The Zucchini is Dead. Long Live the Zucchini!

Just about one month after my Zucchini Emergency, when I discovered Squash Vine Borers killing it, I have a new, healthy looking zucchini plant. The old one died shortly after my post. And I planted this one immediately.


The bad news is that I caught one of these bad boys red handed, trying to lay eggs:



I shooed her away and inspected the plant for the tiny orange eggs. I found maybe half a dozen and squashed them. I'm keeping a lookout for more. If all goes well, I should get my first zucchini in about a month.

Build a Bat House to Save Bats from "White-Nose" Fungus

The mysterious "white-nose" fungus that appeared on bats in the Northeast U.S. out of nowhere in 2006 could drive them to extinction within 20 years according to research published this week in Science. Whether you find bats cute or creepy, they're important because they eat insects, including mosquitoes. The 1 million bats that have died since 2006 would have eaten 694 tons of insects each year. That's hundreds of trillions of individual insects!



Bat ecologist Thomas Kunz of Boston University suggests building a bat house to provide bats a better summer habitat.



Photos credit: bcostin.

Zucchini Emergency!

I'm super bummed right now. My zucchini plant went from having many healthy leaves and several blossoms just a few days ago to this sad state.


I pulled off most of the upper stem, which had turned to mush, and found at least three squash vine borers. M****rf***ers!!! I left the few relatively healthy remaining leaves out and covered the ravished stem with some soil in the hopes that it can put out some more roots and recover. I also planted a few new seeds as insurance. I know it's super late, but we could have two full hot months left, maybe I'll get some zucchini in October.

We'll see if it's able to make a comeback. I'll post an update in a few days.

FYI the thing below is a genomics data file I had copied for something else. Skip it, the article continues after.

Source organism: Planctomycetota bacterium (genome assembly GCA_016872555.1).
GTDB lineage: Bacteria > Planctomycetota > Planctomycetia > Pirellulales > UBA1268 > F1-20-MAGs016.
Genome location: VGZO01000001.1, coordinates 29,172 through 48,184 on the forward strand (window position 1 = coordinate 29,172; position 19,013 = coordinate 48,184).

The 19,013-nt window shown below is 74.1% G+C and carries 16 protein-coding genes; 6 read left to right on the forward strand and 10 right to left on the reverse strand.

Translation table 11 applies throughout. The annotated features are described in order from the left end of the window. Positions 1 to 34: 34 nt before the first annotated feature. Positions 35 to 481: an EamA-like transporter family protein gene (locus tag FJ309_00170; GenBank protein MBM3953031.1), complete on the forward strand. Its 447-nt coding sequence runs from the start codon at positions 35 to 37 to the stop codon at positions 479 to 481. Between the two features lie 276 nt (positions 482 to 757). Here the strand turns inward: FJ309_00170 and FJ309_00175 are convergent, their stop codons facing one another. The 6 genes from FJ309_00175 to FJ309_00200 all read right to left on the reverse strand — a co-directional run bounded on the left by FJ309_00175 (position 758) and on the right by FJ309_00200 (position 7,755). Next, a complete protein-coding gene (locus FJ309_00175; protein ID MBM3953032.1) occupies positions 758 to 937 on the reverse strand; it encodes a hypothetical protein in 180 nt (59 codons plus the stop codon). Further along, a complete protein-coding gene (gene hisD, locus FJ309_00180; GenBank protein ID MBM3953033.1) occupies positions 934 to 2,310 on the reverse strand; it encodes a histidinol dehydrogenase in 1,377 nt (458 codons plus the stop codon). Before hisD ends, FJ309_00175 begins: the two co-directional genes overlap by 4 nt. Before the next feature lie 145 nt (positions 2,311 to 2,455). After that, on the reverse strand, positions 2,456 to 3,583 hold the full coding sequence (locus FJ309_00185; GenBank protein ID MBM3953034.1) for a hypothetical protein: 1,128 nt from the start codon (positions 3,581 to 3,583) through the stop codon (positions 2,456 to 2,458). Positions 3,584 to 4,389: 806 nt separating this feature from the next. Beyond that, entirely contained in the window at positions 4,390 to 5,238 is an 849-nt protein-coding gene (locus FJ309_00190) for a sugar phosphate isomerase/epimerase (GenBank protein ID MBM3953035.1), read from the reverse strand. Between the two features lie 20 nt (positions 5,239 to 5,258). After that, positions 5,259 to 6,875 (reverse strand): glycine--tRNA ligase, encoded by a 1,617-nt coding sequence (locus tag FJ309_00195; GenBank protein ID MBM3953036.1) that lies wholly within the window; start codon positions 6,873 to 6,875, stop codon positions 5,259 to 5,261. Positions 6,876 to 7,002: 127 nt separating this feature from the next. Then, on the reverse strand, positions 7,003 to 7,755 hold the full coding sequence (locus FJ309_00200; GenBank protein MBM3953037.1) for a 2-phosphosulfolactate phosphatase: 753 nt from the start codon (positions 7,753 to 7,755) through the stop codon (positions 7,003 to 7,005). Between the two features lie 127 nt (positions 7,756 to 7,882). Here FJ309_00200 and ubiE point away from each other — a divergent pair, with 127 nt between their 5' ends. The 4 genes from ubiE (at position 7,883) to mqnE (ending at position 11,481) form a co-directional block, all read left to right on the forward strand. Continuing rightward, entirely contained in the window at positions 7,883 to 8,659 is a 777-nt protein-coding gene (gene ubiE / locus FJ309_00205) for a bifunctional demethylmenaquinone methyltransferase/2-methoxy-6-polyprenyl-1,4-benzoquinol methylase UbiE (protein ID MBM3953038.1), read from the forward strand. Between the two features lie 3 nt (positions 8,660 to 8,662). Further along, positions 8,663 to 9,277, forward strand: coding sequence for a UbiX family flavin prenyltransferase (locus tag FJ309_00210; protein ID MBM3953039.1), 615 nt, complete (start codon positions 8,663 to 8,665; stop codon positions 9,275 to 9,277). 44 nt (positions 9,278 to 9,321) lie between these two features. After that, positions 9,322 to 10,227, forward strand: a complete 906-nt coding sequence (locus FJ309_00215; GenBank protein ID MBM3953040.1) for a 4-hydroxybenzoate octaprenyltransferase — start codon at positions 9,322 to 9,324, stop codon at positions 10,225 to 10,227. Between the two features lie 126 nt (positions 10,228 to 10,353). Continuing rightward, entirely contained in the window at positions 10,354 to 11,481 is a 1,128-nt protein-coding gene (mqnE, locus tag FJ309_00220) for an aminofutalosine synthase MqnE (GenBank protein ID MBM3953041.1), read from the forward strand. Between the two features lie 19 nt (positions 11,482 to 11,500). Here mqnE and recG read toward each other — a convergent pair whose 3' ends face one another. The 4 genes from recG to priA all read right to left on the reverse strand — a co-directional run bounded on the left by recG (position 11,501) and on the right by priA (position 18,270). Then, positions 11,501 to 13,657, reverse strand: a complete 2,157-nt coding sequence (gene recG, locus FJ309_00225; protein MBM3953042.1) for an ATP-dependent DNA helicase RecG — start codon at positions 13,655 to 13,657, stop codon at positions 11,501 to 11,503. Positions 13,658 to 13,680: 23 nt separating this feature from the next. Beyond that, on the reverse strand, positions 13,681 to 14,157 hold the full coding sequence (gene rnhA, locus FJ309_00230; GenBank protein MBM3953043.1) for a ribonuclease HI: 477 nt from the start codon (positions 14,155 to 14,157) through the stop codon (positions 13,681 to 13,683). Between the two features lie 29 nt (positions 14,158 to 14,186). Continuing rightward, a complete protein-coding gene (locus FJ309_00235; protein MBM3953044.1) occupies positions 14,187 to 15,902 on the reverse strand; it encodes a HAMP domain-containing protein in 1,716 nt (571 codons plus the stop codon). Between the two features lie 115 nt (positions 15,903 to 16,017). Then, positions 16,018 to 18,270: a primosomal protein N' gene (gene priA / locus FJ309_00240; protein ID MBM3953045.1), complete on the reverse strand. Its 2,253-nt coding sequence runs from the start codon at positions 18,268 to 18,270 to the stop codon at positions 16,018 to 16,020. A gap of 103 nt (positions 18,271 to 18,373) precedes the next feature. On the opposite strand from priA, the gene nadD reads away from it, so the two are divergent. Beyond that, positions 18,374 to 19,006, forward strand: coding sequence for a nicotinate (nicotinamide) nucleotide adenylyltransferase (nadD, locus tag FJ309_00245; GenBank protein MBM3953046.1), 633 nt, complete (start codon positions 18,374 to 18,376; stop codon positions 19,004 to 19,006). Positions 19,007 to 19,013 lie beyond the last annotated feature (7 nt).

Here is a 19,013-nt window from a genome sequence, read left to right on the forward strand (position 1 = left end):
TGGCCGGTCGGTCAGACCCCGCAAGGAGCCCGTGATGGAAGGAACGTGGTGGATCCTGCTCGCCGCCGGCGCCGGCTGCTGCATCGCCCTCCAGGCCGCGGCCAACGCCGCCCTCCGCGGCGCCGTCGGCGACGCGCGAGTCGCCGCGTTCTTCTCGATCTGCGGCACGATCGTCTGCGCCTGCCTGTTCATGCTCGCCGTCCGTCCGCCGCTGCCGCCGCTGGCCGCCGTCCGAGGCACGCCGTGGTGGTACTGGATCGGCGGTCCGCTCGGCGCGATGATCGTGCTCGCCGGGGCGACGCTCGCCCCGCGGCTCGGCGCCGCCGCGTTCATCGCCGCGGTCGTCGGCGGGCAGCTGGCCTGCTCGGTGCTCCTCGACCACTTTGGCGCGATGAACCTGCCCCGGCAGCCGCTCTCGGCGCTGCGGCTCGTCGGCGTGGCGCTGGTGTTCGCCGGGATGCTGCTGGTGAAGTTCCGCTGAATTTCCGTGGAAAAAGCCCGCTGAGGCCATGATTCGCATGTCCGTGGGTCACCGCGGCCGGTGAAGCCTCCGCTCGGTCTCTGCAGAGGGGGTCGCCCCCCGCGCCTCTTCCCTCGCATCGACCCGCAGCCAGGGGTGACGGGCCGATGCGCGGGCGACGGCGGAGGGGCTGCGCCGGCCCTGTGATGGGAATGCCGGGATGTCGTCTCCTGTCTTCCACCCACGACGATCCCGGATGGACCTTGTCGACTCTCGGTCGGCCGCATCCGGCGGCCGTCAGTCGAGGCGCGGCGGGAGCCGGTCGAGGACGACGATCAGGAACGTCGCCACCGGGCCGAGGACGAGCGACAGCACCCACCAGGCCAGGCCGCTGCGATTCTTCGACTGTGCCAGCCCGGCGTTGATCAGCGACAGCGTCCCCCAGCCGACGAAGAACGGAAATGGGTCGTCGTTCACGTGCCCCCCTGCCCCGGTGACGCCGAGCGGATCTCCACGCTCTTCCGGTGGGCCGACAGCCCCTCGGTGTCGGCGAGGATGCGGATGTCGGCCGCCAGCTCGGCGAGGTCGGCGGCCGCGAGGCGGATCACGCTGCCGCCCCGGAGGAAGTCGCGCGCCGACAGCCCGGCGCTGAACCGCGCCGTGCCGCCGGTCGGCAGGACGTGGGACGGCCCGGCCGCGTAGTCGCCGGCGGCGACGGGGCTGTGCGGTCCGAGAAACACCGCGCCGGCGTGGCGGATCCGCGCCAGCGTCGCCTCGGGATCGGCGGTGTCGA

Praying Mantis Among the Peppers

I found this little guy hanging out in my pepper plants.


Here you can see him exploring the pepper plants a bit. In the background you can hear the good humor truck driving by and Max barking at it -- the sounds of summer.

Winners and Losers

My kale is performing like a superstar. This is the second huge colander full that I've got since planting it in early spring.


My cabbage, however, is not as fortunate.


Bug-eaten and going to seed. I gave up on it and composted it after taking this photo. I like to think it at least served some purpose as a bug decoy -- keeping the slugs and bugs off the kale. Like Billy Bob Thornton says in Bad Santa "They can't all be winners, can they".

Back from hibernation (with strawberries)

I actually came out of hibernation a while ago, and planted strawberries and other spring crops (mostly leafy greens) back in the middle of March. Today is the first day I've gotten more than one strawberry:




Unfortunately, somebody else got to the strawberries before I did despite my efforts with bird netting:


Who do you think it could be? Would a rabbit crawl under my netting? Or could a bird peck through it?

Here's the whole garden bed including the newly planted row of peppers and two eggplant plants. The rest of the space is for corn and melons which are hard at work germinating.


The other garden beds have got the leafy greens, some seeds just getting started, and herbs.

This one has got kale, spinach, chard, and Romaine lettuce. The cabbage is a little bug eaten and is starting to go to seed, so I'm thinking I'll start some beans in that spot after ripping that up and eating what I can. The spinach is also about ready to rip up. Kale and chard are still going. In the last row, I've got seeds starting for cucumbers, okra, and heirloom vine tomatoes.


This bed has arugula, mesclun mix, beets, radishes (the fastest growing), carrots, scallions, leeks, and okra (under the plastic salad box to help it germinate).


And this one has my herbs. The oregano is going crazy, and the thyme has just started to flower. The dill is just getting started, and the basil hasn't germinated yet. The rosemary (back, left corner) was just planted from a cutting I got from a friend. I'm saving the middle box for lemongrass!



Another bed, not pictured, has some leftover scallions and leeks that survived the winter, plus Roma tomatoes, cherry tomatoes, and zucchini getting started. The last bed is a flower bed, and I'm still working on getting that one ready. I got burnt out last year with building the bed. I'm hoping to start my flower seeds this weekend.

Anyone have ides for how to use tons of oregano?